"Very happy week in this, spacious and comfortable house. Highly recommended.`" Chris and Liz Hogger September 2013
"House is great, everything provided, owners very helpful. We have had a great relaxing holiday`. " Ms Bennett. September 2013
"We were very lucky with the weather, it's been sunny all week. The house is in an excellent position, we really enjoyed our evenings on the verandah." The Bodman Family, June 2014
"House great weather fantastic, best holiday we have ever had." Hogget Family Derbyshire August 2014
"Lovely house, lovely location, lovely weather, thank you.." Whymark Family, Chelmsford, Essex September 2014
Looe (Cornish: Logh) is a small coastal town and fishing port in the south-east of Cornwall, UK, with a population of 5,280. The town is clustered around a small harbour and along a steep-sided valley, Looe is in fact two towns, East Looe and West Looe, connected by bridge across the River Looe which flows between them, to reach the sea beside a sandy beach. The River has two main branches, the East Looe River and the West Looe River. The eastern tributary has its source near St Cleer and flows south, passing close to the western outskirts of Liskeard. South of Liskeard, the Looe Valley Railway Line follows the course of the river to Looe. The western tributary has its source near Dobwalls.
About 1 mile to the west, opposite the stonier Hannafore beach, lies St. George's Island, commonly known as Looe Island. Until recently it was owned (and inhabited) by two sisters, Babs and Evelyn Atkins, who have made a gift of the island to the Cornwall Wildlife Trust in perpetuity. With frost and snow virtually unknown it has an exceptionally mild climate. Daffodils bloom at Christmas and, unlike most small islands, it is partly wooded. A natural sanctuary for sea and woodland birds and one time haunt to smugglers, its history includes a Benedictine chapel built in 1139 of which only a few stones remain visible. Legend has it that Joseph of Arimathea landed here with the child Christ. Looe is a thriving a fishing port and several fish merchants operate from the fish market of East Looe. With its fleet of small fishing boats returning their catches to port daily, ie ‘day caught fish, Looe has a reputation for producing excellent fresh fish. The town is also a centre for shark fishing, and is the home of the Shark Angling Club of Great Britain.
Looe's main business is tourism, with a good selection of hotels, guest houses, camp sites and holiday homes, along with a large number of pubs, restaurants, and shops selling beach equipment, local gifts & produce like ice cream and Cornish pasties. Other local attractions include the beaches, sailing, fishing and diving, and spectacular coastal walks. In the area are several stately homes & National Trust properties, including Antony House, Cotehele, Mount Edgcumbe, and Lanhydrock House, as well as the Eden Project near St Austell.Outside the busy summer months, the town remains a centre for shopping and entertainment for local villages.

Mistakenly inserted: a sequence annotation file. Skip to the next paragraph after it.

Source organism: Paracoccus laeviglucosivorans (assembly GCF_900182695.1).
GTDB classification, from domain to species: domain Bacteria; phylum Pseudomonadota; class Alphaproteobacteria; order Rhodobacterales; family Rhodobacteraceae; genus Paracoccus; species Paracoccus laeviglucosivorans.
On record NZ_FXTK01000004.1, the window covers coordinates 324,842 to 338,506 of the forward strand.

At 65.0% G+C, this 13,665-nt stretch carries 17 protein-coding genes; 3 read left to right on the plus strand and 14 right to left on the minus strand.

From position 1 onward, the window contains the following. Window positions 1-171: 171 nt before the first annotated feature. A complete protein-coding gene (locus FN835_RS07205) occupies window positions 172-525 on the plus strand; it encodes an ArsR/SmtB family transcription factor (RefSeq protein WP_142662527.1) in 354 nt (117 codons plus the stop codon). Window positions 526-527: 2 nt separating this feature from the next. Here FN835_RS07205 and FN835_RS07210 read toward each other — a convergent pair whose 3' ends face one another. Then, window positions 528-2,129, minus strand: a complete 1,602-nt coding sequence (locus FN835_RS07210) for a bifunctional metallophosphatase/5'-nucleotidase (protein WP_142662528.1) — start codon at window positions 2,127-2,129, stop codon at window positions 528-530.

There is a tradition of the townsfolk wearing fancy dress on New Year's Eve, when the streets throng with revellers in inventive outfits. Looe is in the top 10 places in the UK to celebrate New Year. East Looe East Looe centres on its broad sandy beach, with the distinctive Banjo Pier, a new Lifeboat station and St. Mary's Church. Stretching back from the seafront is the original medieval street pattern of narrow streets called the backstreets and the centre of the business area of the town, packed with many small shops, restaurants and pubs, and the Old Guildhall, now a museum. Along the estuary lies the quay, with several fish merchants, fish restaurants and a fish monger. Towards the bridge lies the Victorian Guildhall, and just north of the bridge the railway station. The Looe Valley Line line connects with the main London, Plymouth to Penzance main line. On the hilltop above East Looe lies Shutta, said to be the original settlement and beyond that the Sunrising housing estate and Looe Community School. West Looe West Looe spreads west from the bridge on the Polperro Road towards Sclerder, and along the river south of the bridge, with hotels, restaurants and guest houses along the waterfront and houses climbing the perilous cliff above, towards a cluster of shops and businesses and the Church of St. Nicholas. Further to south along the coast road is Hannafore Point, marking the edge of Looe Harbour, with to the west the wide, stony Hannafore beach, facing across a narrow channel to Looe Island. Beyond lies a coastal path leading to the hamlets of Porthallow and Talland, and from there on to Polperro. On the high ground looking over the rest of both East and West Looe there are many modern houses and a recreational area called 'The Downs'.
Kilminorth Woods are the finest example of oak woodland in the West Looe Valley. These ancient woods are protected as a Local Nature Reserve because they are rich in woodland plants and wildlife. They also contain the fascinating Ancient Monument known as the Giant’s Hedge. Estuarine birds find rich pickings on the mudbanks and the riverside trees provide sanctuary to heron and little egrets. With a choice of signed trails you needn’t be a dedicated walker to get away from it all.
The Monkey Sanctuary is situated in beautiful woodlands overlooking Looe Bay. For many years the Sanctuary was dedicated to one species, the Amazonian woolly monkey, and was the first place in the world where these monkeys bred successfully outside of their native habitat. The Monkey Sanctuary Trust is a unique environmental charity dedicated to promoting the welfare, conservation and survival of primates, working to end the primate trade and abuse of primates in captivity, promoting the rehabilitation of captive primates and the preservation of those in the wild and operating a sanctuary for the conservation, preservation and welfare of wildlife and the environment.